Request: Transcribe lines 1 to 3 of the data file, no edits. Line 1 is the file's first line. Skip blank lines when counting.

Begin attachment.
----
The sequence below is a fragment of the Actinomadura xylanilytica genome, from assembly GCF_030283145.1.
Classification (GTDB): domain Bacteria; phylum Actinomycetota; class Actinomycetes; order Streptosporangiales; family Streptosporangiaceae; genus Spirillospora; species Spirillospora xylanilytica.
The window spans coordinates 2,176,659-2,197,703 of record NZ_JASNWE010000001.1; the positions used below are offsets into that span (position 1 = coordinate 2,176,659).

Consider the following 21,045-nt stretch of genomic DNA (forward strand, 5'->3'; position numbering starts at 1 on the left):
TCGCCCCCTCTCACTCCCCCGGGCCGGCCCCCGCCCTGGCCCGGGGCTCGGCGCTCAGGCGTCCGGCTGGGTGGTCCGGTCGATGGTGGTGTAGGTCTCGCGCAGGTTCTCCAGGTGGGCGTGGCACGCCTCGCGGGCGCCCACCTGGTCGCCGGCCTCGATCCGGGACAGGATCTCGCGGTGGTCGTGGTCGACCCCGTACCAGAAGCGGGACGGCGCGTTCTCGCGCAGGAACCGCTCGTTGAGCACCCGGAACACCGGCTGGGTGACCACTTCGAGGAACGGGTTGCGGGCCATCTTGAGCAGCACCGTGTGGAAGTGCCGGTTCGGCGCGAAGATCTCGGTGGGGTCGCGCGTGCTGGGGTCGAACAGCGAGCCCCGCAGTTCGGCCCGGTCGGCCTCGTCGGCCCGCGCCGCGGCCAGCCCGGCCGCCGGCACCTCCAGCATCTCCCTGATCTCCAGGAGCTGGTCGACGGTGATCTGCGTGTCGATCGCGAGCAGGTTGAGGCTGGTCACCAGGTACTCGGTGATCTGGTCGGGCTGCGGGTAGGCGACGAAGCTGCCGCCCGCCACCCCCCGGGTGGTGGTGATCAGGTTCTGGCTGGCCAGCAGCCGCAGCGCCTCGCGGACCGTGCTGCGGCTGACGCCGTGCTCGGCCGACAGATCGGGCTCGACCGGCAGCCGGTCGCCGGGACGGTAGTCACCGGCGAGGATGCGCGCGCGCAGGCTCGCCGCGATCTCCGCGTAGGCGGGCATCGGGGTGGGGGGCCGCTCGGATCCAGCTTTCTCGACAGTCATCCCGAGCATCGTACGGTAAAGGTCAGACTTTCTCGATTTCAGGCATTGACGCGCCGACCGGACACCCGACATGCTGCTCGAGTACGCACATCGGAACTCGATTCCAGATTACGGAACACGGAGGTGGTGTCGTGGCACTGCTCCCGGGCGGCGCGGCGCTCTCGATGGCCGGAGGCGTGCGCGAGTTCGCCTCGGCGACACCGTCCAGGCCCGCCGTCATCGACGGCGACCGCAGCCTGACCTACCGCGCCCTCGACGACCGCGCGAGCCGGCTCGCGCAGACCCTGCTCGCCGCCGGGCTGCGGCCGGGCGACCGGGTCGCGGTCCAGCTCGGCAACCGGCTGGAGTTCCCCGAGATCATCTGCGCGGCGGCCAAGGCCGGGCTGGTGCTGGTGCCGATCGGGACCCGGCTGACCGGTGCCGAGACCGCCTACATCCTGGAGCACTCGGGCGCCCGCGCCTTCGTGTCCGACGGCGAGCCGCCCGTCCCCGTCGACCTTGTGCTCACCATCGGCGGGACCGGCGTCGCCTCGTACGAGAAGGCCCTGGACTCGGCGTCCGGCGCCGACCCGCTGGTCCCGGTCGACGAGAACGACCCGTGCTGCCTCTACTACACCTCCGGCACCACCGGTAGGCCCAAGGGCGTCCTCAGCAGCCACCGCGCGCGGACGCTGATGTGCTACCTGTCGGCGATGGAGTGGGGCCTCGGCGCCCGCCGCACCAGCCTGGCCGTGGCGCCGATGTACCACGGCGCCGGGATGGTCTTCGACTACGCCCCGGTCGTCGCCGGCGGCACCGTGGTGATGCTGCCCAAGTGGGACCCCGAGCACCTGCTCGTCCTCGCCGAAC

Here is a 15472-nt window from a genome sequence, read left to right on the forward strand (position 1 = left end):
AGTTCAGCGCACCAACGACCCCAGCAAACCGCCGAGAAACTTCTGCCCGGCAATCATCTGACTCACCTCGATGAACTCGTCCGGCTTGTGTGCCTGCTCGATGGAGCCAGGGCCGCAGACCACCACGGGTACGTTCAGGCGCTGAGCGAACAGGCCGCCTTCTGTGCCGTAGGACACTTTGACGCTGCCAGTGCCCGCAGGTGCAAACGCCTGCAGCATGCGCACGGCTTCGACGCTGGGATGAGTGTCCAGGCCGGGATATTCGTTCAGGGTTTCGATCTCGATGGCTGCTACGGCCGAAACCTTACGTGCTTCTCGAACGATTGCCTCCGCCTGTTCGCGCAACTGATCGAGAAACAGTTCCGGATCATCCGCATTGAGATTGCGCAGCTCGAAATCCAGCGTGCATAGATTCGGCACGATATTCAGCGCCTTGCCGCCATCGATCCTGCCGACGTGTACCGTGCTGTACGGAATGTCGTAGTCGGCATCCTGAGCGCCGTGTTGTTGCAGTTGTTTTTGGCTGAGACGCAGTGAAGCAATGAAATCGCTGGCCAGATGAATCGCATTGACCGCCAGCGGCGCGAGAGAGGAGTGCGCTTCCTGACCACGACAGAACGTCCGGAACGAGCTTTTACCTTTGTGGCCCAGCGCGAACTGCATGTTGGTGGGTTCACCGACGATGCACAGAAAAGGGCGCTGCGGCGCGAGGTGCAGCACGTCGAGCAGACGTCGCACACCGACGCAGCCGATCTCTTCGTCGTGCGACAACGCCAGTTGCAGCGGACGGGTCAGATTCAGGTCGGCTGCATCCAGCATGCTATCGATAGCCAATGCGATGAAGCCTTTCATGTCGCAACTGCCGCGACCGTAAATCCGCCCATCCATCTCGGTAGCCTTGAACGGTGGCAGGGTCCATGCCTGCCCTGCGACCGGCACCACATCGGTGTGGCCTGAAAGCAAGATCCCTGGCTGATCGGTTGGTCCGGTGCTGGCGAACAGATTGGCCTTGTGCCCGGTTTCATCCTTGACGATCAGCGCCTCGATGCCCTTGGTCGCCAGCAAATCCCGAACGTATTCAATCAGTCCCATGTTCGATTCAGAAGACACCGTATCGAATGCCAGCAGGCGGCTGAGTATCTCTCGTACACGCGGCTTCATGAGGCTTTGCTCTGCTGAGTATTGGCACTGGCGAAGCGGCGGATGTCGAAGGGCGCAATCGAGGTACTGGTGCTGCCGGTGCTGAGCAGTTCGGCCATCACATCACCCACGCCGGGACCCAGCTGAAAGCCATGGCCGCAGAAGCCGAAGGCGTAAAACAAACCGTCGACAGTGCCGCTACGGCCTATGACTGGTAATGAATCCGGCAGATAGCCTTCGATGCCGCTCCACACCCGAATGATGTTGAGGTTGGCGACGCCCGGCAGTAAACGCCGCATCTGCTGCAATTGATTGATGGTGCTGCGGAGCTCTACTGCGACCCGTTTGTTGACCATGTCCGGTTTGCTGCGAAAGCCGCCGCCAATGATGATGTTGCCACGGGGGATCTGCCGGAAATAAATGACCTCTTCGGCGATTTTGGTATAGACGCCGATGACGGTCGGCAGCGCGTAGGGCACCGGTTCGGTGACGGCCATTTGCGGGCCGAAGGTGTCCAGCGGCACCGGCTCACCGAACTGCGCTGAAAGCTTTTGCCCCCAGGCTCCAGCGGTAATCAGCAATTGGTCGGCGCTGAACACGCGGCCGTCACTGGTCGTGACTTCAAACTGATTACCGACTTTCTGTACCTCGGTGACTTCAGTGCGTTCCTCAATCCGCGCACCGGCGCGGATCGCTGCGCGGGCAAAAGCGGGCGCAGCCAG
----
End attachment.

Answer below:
The sequence below is a fragment of the Actinomadura xylanilytica genome, from assembly GCF_030283145.1.
Classification (GTDB): domain Bacteria; phylum Actinomycetota; class Actinomycetes; order Streptosporangiales; family Streptosporangiaceae; genus Spirillospora; species Spirillospora xylanilytica.
The window spans coordinates 2,176,659-2,197,703 of record NZ_JASNWE010000001.1; the positions used below are offsets into that span (position 1 = coordinate 2,176,659).